Iceland’s most radical political party is expected to take control of Iceland’s government and might replace the current coalition that is ruling. The opposition in its entirety has agreed to hold elections earlier than usual, thanks to the Panama Papers scandal that were leaked earlier in October.
The Pirate party practises ‘direct democracy’ and wants to encourage greater government transparency, an asylum for US whistleblower Edward Snowden and a new constitution. The party has been on top of every opinion poll that has been conducted in every constituency across the nation.
The election is expected to be held in October 2017 as the former Prime Minister Sigmundur Davio Gunnlaugsson resigned earlier this year in April. He was the first victim of the Panama Papers leak and there were documents that revealed that he had millions of pounds of money that was stashed offshore.
President Gudni Johannesson made the announcement after meeting Birgitta Jonsdottir, who is the head of the Pirate political party.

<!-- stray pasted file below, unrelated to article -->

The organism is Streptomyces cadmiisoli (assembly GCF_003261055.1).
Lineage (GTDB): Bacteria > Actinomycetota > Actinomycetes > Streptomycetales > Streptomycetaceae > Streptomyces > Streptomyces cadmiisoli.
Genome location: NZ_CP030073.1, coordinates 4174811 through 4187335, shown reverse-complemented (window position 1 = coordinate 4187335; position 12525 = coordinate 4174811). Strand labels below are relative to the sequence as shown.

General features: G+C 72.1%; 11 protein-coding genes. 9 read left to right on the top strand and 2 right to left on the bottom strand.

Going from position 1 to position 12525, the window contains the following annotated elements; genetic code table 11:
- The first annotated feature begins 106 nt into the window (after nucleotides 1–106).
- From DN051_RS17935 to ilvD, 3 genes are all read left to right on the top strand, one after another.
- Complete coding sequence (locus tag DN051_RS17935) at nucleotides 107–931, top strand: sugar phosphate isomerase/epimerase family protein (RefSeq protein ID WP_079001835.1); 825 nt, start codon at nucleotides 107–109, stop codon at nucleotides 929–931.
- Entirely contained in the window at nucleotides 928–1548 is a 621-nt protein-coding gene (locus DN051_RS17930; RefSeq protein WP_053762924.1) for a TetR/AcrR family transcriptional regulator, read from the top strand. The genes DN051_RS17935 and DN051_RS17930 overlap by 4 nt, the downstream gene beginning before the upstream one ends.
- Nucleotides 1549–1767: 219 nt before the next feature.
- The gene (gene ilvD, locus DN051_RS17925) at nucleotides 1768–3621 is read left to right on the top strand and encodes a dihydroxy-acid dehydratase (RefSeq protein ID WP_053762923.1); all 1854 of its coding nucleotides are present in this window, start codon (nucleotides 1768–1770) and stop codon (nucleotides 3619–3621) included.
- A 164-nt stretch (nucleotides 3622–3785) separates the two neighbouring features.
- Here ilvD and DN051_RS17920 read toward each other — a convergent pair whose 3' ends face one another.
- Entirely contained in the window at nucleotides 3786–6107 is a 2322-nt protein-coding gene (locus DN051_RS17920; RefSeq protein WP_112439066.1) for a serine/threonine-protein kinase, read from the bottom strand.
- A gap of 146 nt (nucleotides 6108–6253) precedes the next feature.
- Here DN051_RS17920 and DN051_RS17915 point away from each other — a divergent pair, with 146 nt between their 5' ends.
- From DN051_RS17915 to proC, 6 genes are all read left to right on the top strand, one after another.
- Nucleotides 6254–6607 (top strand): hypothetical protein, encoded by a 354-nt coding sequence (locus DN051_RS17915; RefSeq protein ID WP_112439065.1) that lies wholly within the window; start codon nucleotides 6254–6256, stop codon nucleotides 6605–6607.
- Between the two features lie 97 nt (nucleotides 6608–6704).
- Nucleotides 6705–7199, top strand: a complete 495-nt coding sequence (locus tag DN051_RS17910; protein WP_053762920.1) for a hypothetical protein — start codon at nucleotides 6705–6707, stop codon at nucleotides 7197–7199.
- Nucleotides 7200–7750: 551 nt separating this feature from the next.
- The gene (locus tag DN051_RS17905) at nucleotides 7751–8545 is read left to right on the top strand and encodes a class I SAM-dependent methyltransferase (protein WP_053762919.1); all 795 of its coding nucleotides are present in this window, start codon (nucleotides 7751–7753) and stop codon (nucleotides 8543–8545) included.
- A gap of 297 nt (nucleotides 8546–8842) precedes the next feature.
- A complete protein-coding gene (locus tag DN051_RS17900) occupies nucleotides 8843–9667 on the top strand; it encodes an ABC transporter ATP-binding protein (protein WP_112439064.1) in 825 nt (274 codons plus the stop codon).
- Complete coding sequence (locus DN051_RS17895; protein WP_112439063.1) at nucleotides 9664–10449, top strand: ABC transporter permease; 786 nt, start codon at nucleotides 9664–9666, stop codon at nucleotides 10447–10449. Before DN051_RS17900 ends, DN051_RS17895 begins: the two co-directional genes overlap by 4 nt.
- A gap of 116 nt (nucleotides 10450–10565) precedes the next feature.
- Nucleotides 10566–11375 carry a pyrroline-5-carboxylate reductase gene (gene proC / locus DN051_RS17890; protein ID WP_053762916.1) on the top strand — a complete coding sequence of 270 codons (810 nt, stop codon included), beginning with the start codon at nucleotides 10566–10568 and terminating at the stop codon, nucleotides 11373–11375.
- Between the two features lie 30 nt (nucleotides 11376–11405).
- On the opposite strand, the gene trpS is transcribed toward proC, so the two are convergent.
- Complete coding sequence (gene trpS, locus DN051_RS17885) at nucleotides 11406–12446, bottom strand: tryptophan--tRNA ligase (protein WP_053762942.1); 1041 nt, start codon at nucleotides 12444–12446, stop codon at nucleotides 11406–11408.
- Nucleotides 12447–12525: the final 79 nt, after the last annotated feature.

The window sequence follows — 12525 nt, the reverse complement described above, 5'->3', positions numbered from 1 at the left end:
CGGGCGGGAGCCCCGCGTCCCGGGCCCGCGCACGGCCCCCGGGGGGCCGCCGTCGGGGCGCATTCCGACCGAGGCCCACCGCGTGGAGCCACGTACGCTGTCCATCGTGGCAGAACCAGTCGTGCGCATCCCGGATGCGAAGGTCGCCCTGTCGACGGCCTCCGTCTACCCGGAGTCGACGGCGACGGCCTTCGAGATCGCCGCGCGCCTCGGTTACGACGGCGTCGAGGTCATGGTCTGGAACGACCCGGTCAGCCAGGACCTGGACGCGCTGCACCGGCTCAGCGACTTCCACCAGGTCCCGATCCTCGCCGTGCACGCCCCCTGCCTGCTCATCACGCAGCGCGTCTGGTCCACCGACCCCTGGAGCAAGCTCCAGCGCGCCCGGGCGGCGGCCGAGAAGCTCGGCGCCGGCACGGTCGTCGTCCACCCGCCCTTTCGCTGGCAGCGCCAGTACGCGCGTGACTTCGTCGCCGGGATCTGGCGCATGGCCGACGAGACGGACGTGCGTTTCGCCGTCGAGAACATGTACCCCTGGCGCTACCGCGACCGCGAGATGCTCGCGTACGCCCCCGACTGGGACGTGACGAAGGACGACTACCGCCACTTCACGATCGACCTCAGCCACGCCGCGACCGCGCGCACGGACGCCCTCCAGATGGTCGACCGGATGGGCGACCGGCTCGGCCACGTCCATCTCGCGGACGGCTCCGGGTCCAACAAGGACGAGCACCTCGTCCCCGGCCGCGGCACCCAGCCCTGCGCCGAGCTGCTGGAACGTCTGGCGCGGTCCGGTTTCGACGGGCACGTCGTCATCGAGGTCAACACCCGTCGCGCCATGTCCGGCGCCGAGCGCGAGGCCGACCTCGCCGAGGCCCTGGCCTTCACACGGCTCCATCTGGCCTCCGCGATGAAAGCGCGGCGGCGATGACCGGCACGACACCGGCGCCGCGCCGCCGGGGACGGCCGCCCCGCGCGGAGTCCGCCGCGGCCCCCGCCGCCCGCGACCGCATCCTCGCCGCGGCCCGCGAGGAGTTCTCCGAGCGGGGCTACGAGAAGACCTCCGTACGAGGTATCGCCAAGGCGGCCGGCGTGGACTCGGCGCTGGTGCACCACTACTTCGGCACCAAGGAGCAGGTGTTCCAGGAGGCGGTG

"Earlier today I met with the leaders of all parties and asked their opinion on who should lead those talks. After that I summoned Birgitta Jonsdottir and handed her the mandate," he told reporters.
The pirate party was founded four years ago by a group of hackers and activists as they spearheaded the anti-copyright movement and later transformed into a political party. Iceland’s Pirates attained over 5% of the vote in the 2013 elections and won 3 seats in the 63 member parliament.
There is a clear consensus that the people of Iceland want to vote against the establishment, as the party’s appeal is very much similar to Syriza in Greece and Spain’s Podemos.
It has been three years since the party was established and the people of Iceland are connecting to the party’s policy of transforming their democracy and transparency. The Pirate party is not really clear about their policies but it is not acting as a deterrent.
Iceland’s citizens feel that there is a cronyism endemic in Icelandic politics and the impunity of the wealthy few support the Pirate Party has skyrocketed in the recent past.
The Pirate party is built on the belief that new and updated technologies will help in promoting civic engagement and also increase government transparency. They believe that the citizens of Iceland have ‘unlimited right’ to be involved in Politics and political decisions. They want ordinary citizens to promote new legislation and also take part in referendums.